Bubblin' Up Week 2013: Kid Smpl
- Words: Glenn Jackson
- Photo: Tim Willis
There is something about the moniker of 22-year-old producer Joey Butler (a.k.a. Kid Smpl) that's a bit misleading. Had it been 10 years ago perhaps, it would not have been so surprising to run into a "Kid Simple" spitting bars in a freestyle cypher. More recently, one wouldn't be surprised to find a vowelless "Kdsmpl" making the rounds of the chillwave and bliss-hop blogosphere. But Kid Simpl, the budding Seattle-based producer, has only the scarcest relation to those genres, having quietly built a following over the past two years with a sound that marries lonely post-dubstep, lethargic R&B, and glacial new age into an aesthetic hybrid that has begun to be referred to—in certain circles—as "night bus," a reference to the mixture of contemplation, solitude, and exhaustion one is likely to feel on lengthy late-night bus rides. The tag may seem silly, but for Kid Smpl's music, the feeling definitely fits.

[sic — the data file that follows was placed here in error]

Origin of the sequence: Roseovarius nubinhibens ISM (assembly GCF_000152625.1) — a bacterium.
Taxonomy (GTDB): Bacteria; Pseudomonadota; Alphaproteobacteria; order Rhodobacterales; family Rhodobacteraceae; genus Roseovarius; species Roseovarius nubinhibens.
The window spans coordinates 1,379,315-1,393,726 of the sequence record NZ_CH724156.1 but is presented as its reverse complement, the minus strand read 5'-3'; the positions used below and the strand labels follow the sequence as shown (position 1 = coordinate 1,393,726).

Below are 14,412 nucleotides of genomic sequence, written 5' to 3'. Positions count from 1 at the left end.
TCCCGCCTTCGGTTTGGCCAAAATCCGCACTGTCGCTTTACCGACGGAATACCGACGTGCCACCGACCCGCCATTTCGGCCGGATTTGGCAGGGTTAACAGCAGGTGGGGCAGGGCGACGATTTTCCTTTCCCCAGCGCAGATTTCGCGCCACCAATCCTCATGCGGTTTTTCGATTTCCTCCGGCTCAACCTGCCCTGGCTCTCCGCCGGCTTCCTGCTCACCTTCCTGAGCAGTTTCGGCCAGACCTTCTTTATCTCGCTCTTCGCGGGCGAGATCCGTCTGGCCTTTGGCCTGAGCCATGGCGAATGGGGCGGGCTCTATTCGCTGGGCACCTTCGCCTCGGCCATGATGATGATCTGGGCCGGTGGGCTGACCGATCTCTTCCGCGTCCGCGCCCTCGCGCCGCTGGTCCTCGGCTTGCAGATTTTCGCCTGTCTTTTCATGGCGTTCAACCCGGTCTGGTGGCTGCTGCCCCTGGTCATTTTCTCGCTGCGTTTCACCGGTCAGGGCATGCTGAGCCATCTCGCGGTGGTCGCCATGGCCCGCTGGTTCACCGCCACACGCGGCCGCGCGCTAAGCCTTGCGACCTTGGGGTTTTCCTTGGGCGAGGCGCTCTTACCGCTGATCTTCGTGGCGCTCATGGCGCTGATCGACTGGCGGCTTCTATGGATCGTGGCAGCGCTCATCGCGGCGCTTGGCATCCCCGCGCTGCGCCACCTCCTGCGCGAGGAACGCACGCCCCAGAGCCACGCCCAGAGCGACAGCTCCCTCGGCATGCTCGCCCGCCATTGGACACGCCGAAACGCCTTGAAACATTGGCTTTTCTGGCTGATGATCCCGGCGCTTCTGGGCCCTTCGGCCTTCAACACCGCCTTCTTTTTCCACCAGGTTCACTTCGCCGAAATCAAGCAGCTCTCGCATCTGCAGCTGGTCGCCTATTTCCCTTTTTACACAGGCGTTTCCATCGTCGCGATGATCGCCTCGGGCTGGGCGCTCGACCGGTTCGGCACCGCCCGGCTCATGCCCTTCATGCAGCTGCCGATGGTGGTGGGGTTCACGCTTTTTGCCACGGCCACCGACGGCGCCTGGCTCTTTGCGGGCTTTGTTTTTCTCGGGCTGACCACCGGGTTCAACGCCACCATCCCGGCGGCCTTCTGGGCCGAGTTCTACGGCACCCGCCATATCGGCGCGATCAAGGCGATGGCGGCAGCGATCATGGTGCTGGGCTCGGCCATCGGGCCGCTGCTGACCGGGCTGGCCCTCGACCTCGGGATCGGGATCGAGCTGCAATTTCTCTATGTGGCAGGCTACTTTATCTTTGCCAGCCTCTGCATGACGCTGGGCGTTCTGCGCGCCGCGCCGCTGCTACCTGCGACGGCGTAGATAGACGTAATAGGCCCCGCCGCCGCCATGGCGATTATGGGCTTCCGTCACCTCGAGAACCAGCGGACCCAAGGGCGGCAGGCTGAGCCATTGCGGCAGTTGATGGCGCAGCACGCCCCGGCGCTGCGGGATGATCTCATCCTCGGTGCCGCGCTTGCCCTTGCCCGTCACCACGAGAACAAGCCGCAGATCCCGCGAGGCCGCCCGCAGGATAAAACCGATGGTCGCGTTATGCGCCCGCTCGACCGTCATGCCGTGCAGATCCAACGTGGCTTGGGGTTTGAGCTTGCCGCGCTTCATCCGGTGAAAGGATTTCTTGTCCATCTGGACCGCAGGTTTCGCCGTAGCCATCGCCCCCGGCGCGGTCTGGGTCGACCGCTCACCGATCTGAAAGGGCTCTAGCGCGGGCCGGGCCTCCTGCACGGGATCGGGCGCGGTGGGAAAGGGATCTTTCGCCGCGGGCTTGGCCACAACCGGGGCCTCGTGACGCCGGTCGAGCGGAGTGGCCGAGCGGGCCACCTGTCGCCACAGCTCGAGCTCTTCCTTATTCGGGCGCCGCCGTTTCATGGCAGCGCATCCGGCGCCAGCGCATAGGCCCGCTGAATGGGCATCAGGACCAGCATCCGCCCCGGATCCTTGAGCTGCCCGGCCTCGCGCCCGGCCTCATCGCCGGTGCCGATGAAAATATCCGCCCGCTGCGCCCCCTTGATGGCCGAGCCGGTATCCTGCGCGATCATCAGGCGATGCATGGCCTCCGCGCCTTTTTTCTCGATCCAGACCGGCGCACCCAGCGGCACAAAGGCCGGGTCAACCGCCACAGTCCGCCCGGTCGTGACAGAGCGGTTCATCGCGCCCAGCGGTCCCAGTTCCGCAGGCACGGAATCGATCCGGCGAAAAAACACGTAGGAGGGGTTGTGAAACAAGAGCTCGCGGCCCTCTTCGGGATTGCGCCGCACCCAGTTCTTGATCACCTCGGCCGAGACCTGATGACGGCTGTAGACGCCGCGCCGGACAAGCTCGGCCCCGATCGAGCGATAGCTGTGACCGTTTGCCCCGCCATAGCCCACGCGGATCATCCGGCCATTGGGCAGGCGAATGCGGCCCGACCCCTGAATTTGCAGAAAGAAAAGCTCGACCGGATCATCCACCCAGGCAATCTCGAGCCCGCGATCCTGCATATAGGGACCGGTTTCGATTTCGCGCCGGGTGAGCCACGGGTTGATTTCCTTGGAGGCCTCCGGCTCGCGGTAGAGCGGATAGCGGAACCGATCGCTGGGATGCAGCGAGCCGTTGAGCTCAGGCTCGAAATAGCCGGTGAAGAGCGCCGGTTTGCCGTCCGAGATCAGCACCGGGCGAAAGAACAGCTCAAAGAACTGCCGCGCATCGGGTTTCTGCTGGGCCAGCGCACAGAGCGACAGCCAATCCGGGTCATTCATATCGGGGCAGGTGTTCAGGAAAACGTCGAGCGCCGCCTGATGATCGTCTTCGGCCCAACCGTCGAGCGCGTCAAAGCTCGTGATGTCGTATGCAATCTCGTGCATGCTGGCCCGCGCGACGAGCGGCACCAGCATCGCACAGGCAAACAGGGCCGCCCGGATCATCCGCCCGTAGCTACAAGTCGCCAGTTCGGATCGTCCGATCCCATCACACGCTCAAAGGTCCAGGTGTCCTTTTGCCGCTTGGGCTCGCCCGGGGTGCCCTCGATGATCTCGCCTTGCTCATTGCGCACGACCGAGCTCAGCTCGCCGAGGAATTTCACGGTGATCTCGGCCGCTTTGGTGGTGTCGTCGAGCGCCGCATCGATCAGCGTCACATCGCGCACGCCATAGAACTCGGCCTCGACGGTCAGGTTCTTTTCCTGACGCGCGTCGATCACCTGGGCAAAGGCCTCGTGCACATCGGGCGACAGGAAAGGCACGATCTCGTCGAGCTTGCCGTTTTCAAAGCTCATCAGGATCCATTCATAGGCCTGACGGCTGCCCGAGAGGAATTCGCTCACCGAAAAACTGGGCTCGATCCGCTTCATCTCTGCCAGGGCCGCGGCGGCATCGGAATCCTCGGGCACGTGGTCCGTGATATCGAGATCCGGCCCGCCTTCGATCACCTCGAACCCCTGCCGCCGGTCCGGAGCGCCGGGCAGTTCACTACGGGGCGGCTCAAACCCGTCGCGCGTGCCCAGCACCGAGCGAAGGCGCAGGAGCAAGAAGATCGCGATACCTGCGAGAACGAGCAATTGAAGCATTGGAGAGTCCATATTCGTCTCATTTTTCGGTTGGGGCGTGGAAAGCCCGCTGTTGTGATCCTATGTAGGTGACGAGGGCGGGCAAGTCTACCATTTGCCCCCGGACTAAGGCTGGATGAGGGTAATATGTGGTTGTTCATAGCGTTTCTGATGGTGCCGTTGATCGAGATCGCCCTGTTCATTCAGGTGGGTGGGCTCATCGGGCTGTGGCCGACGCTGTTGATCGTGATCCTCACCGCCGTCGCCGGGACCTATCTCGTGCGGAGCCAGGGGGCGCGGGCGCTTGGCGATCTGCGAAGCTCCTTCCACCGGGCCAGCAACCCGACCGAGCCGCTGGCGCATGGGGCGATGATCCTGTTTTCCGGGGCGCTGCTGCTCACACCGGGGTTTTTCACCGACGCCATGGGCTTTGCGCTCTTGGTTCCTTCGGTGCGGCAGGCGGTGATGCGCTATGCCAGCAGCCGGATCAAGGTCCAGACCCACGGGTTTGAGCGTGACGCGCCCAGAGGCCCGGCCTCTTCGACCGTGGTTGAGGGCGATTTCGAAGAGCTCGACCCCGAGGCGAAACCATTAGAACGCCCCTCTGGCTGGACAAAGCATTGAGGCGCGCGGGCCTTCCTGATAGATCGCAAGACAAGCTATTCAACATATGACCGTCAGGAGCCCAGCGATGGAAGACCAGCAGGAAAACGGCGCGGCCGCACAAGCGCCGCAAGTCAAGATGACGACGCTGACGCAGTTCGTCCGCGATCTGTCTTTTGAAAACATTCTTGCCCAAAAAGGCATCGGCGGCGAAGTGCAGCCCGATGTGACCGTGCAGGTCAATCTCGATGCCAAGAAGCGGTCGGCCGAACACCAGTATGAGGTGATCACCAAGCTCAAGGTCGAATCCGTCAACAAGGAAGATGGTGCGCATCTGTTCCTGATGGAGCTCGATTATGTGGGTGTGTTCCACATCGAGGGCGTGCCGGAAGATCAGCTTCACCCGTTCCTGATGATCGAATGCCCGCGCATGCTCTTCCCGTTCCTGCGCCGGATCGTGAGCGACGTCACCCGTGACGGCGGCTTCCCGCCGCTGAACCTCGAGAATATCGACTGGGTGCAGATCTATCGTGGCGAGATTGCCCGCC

"That's just the mood I've found myself to be good at creating," says Butler about his music's tendency towards solitary and somber atmospheres. "If I tried to sit down to make something that was super happy or upbeat, it just wouldn't work, really." As he tells it, this was not something Butler simply discovered overnight. Growing up in the suburbs of Seattle, he moved from playing guitar and bass in punk and hardcore bands to messing around with hip-hop beats. In the beginning of his college years, he began crafting dubstep, only to eventually move on from the genre when he saw it turning into a "different scene" than what had initially drawn him to the sound.